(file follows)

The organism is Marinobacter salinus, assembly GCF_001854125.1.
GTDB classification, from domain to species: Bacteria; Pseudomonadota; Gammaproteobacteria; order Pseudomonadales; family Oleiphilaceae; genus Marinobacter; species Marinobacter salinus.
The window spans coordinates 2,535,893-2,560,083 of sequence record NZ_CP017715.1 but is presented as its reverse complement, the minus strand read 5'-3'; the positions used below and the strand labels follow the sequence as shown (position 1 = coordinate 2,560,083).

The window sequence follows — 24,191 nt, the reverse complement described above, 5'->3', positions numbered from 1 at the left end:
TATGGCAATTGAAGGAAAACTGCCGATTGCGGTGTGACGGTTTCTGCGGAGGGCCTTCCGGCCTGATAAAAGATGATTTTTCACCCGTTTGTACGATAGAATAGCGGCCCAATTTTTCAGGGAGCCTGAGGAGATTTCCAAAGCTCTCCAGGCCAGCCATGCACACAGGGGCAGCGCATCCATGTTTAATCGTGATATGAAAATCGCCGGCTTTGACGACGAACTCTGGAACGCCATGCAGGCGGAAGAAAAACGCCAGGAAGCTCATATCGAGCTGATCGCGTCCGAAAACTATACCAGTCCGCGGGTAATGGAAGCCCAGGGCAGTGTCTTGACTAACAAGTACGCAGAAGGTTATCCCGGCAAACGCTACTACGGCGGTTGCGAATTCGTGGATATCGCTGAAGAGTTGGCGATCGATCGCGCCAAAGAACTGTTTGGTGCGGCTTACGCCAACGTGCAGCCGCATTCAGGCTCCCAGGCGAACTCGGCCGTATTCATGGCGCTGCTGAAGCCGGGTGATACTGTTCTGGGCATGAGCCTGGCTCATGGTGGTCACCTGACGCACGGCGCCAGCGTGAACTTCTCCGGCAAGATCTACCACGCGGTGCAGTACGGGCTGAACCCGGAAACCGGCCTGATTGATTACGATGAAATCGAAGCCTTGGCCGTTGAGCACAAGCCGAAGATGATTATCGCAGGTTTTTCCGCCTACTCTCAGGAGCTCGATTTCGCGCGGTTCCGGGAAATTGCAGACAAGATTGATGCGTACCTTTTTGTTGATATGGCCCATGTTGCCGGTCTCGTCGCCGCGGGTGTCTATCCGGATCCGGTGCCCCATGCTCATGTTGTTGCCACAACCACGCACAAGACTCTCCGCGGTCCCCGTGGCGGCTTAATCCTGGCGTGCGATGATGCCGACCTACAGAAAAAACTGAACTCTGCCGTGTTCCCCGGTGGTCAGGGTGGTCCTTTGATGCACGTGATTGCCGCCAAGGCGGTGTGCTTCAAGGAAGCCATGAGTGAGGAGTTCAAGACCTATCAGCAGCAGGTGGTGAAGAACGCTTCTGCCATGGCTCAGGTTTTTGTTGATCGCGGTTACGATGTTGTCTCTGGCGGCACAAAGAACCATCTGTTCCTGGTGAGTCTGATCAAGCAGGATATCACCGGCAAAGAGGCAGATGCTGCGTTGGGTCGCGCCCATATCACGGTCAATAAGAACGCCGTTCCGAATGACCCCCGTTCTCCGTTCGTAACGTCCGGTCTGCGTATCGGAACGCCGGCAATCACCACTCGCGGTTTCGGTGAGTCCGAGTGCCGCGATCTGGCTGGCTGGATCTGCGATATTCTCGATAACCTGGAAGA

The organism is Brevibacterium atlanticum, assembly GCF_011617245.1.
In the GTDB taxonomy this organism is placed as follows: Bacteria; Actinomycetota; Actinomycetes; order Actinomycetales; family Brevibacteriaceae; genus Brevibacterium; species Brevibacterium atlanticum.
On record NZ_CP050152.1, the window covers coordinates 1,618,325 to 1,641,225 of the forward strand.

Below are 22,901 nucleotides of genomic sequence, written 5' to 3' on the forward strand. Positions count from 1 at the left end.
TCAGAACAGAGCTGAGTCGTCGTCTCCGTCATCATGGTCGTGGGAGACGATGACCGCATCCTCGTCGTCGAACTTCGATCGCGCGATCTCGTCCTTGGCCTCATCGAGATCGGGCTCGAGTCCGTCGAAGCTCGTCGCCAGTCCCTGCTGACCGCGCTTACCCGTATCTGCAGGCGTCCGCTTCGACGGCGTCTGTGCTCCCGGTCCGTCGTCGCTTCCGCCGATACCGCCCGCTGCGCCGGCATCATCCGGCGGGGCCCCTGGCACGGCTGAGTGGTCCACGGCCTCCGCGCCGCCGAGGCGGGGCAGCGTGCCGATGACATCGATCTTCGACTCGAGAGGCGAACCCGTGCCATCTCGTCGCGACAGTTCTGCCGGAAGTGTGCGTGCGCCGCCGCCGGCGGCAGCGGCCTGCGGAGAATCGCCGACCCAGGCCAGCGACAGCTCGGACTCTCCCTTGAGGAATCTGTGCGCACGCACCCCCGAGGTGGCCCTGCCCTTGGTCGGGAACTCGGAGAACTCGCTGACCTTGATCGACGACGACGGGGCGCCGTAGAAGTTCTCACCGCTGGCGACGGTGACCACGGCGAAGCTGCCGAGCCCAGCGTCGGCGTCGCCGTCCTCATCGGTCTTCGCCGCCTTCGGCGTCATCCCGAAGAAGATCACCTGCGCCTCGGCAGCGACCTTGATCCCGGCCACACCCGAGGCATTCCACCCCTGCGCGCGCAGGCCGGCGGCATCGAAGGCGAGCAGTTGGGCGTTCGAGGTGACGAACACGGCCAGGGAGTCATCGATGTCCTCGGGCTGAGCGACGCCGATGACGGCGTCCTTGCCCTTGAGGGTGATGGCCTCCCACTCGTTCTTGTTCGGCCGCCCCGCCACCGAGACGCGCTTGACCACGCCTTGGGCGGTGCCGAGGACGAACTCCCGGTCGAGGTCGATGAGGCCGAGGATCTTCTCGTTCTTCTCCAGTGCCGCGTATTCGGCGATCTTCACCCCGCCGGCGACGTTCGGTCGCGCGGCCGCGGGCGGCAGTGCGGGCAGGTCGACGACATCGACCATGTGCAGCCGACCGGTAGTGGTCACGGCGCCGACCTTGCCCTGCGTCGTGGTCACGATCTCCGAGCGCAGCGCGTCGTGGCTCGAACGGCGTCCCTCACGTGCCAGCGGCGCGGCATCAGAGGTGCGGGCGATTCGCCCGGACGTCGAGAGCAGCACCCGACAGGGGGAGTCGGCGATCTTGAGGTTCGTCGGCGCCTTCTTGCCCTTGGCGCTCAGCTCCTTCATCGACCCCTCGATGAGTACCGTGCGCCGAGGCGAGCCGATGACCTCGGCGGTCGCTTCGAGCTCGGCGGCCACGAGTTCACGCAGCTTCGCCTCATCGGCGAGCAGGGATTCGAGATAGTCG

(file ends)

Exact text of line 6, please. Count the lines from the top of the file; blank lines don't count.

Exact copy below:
The organism is Brevibacterium atlanticum, assembly GCF_011617245.1.